Street artist Mark Jenkins, though, did something else. He decided to put that oft-forgotten tape to use in his installations. The result? Dramatic and often deliciously humorous pieces of street art created by sculpting a neglected household item.

From the drama of carousel horses in the woods to the humor of ducks in gutter water to the poignancy of huddled sculptures of homeless people in corners of fine art galleries, Jenkins has a way of using the easily ignored to make us think.

But thanks to the good people at Tape, you, too can join the movement and learn to sculpt packing tape.

Who knows? One day I might be sharing your fabulous work… just like this amazing piece by Katya in Moscow:

Taking Apart Craft to Make Art

Wednesday, December 7th, 2011
By Twistie

This installation art piece by Jean Shin is titled Unraveling. Actually, it’s one of several installation pieces of the same title by Shin. Its composition intrigues me as someone deeply interested in crafts and what they say about us as individuals and as cultures.

You see, this concept has been played out in a number of cities. Washington DC, Berkeley, Houston, New York, and Honolulu have all hosted versions of this piece. In each city, it has been a new piece, unique to that place, yet universal in its intent.

As Shin took the concept from place to place, she gathered up sweaters in each of the host cities from Asian women in that community. She then silkscreened a label with the donator’s name and attached it to each sweater. Then the unraveling began. All of the sweaters remain partially intact, but the threads of them interweave to create a colorful web that binds them all together, as well. It’s meant to represent the interconnections in Asian art communities, but I think it goes beyond one culture, or even one life pursuit.

We are all individuals, and yet we are also part of a whole, no matter where we are, no matter how we choose to live our lives. It’s nice once in a while to reflect on our place as individuals, and also on our part of the whole. In a funny way, I find myself quite moved by this illustration of that universal truth.

And it couldn’t have been done without a lot of people knitting sweaters in the first place.

Be an Evil Mad Scientist… Or Just Visit One

Tuesday, November 29th, 2011
By Twistie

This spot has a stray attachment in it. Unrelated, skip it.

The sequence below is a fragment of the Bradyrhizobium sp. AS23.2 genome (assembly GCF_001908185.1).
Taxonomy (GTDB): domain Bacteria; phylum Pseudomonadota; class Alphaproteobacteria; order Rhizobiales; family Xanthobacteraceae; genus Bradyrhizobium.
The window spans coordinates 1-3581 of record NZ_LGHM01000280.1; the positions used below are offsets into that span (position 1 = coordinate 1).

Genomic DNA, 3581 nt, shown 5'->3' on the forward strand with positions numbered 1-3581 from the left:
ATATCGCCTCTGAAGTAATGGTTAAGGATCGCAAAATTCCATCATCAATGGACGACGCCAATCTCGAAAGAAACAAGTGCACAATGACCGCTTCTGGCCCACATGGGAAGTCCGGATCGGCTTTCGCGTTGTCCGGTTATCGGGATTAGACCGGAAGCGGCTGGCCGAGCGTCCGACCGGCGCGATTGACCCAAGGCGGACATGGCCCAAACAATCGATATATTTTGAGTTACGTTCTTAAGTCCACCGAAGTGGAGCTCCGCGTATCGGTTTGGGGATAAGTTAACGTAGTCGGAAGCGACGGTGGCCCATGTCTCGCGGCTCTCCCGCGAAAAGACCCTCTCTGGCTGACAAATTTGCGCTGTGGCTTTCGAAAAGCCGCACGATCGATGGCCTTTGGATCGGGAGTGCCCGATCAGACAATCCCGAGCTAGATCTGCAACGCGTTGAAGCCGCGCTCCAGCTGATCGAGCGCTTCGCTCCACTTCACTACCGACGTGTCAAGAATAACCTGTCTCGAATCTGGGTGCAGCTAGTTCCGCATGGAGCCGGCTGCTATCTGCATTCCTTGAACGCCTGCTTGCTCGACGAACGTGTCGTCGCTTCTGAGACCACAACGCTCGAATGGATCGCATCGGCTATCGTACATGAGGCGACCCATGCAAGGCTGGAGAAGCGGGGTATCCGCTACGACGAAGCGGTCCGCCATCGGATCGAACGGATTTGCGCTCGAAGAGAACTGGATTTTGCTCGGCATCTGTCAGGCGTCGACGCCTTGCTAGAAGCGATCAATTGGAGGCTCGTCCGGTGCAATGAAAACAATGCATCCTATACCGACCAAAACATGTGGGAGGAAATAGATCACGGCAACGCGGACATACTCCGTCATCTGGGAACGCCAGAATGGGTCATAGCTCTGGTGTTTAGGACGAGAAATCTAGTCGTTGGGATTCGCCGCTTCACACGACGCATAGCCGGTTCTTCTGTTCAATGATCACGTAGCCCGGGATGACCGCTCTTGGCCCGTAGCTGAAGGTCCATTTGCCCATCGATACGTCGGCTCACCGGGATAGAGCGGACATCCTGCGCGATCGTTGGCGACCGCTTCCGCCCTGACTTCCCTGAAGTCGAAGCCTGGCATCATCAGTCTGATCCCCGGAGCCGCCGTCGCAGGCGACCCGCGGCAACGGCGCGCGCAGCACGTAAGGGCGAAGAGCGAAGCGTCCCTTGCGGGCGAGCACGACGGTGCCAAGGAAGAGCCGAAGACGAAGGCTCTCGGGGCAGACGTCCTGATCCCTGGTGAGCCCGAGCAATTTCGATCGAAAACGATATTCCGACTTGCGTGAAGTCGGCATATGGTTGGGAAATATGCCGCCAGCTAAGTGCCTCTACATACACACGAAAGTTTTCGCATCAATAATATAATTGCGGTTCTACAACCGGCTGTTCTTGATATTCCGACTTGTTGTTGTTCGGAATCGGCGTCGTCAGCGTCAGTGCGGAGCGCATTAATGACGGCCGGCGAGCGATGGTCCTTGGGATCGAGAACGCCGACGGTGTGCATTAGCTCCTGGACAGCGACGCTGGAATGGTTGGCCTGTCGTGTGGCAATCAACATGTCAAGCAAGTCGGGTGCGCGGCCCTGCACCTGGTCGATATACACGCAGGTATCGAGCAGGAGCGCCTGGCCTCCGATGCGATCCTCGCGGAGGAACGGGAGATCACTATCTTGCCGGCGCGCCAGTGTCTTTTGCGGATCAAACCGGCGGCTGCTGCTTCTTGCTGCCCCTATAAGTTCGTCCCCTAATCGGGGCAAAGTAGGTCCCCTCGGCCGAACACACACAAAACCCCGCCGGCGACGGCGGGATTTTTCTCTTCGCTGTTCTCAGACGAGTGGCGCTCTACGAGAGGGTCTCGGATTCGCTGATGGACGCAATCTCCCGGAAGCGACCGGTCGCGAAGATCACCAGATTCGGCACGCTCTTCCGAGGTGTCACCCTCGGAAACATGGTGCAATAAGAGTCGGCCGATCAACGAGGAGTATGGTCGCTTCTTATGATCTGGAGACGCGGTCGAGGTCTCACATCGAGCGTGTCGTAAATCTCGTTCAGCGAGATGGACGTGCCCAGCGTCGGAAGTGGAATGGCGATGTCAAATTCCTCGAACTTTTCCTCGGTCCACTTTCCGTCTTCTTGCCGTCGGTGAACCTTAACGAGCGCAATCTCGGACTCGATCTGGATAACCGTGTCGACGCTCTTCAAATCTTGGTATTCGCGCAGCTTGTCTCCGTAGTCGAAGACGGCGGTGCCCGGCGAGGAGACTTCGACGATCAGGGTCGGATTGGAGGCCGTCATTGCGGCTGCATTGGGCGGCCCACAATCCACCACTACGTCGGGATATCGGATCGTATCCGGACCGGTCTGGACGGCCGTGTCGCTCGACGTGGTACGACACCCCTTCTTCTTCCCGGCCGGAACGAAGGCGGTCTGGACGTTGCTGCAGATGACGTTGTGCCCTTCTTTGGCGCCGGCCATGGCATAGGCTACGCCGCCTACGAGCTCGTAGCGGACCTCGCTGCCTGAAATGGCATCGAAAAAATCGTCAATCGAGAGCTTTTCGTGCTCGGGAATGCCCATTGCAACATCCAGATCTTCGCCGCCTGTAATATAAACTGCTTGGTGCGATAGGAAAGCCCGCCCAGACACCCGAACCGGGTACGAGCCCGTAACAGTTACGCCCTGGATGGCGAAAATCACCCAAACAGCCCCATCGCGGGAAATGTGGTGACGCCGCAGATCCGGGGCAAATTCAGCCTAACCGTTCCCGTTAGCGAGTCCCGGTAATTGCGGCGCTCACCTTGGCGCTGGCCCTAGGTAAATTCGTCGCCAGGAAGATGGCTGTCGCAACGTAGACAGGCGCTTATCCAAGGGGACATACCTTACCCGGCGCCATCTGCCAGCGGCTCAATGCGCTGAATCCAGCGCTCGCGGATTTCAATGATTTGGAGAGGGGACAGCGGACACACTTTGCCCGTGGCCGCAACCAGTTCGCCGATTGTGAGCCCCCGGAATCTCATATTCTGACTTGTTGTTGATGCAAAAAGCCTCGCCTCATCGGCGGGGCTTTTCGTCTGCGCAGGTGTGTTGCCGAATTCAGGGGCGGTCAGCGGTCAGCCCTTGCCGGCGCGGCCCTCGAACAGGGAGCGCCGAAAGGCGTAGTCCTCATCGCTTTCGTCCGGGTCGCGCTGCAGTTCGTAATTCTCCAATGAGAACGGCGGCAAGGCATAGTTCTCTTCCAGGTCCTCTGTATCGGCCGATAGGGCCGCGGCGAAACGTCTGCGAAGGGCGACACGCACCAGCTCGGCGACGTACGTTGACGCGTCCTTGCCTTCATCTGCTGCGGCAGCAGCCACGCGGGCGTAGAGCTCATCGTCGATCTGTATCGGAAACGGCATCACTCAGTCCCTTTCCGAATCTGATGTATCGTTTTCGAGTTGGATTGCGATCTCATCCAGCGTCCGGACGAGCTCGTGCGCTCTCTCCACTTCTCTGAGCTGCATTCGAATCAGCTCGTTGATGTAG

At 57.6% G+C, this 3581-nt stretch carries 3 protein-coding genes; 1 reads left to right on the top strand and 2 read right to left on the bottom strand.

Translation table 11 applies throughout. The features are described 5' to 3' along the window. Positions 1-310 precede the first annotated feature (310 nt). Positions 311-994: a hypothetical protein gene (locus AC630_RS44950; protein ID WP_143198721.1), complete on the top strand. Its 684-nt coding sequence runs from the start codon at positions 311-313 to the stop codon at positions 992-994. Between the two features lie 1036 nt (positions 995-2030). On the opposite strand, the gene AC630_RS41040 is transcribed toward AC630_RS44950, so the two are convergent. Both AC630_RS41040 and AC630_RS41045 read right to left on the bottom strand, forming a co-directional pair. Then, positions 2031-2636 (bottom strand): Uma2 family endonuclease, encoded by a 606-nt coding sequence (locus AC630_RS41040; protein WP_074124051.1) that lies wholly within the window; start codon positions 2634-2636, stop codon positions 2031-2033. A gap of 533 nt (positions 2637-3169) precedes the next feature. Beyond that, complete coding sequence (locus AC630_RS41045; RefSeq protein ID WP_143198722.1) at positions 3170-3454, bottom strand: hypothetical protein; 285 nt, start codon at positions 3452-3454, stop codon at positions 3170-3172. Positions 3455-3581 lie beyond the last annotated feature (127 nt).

Have you ever wondered what sort of crafts an evil mad scientist might do? Well, they might do the deadly champagne cork pictured above (extremely tongue in cheek instructions here), or he might create something less obviously dangerous and less obviously evil, such as this nifty LED Menorah:

But whether your taste runs more to deadly champagne corks, kits for electronic Menorahs, or the infamous eggbot which can print on real eggshells (comes in both standard hen and ostrich), it’s exciting to know that Evil Mad Science is having an open house this coming sunday, December fourth, from five to nine pm.

So if you’re slightly crafty, slightly geeky, fond of great silliness, or just wanting to meet the store cat, Zener, and you’re in the Sunnvale, CA. area (note to Buffy fans: that’s SunnyVale, not SunnyDale) then come on out and see what evil lurks in the hearts of men. The place to go is:

Evil Mad Science

175 San Lazaro Ave, suite 150

Sunnyvale, CA.

BTW, about that champagne cork? I wouldn’t advise trying it at home. I’m just sayin’, m’kay?

Call For Entries: Smithsonian Craft Show

Thursday, July 14th, 2011
By Twistie

This amazing basket by Christine Adcock was shown in this year’s Smithsonian Craft Show in April. Adcock’s brilliant basketry skills won her the Best of Show award. You can see more of her work (including details of materials used) here.


Every year the Smithsonian Craft Show showcases the best of the best of American fine craft. Ceramics, glass, embroidery, beadwork, leather, woodwork, furniture, mixed media… if it’s considered a craft, it will probably be represented among the 120 artists hand-picked by a three-member committee.

That committee changes members every year and no artist is grandfathered in… not even Ms. Adcock.

What does that have to do with you? I’m so glad you asked!


All He Was Saying Was Give Peace a Chance

Thursday, March 10th, 2011
By Twistie

via IDSA Philly

This gentleman is American craft artist George Nakashima. The young lady sitting on the table is his daughter, Mira. Nakashima was a visionary artist, and today Mira continues and expands his legacy of exquisite furniture.

via Modern Design

As you can see, the philosophy behind the work was always one of respect for the material. The shape and grain of the wood are left intact on top, while being supported by architectural bases. The combination of minimal interference and thoughtful construction creates a harmonious and entirely practical result.

But Nakashima was also a dreamer.


Robert Arneson VS Public Art

Tuesday, January 18th, 2011
By Twistie

all images via

The gentleman above surrounded by whimsical and slightly surreal ceramic self-portraits is Robert Arneson (1930 – 1992). He’s one of my favorite artists.

I saw my first Arneson at the tender age of nine. Unfortunately, I couldn’t find a picture of it online, but it was entitled Man Losing His Marbles. It was a self-portrait bust with the skull split open and spilling  – you guessed it! – marbles. I fell in love.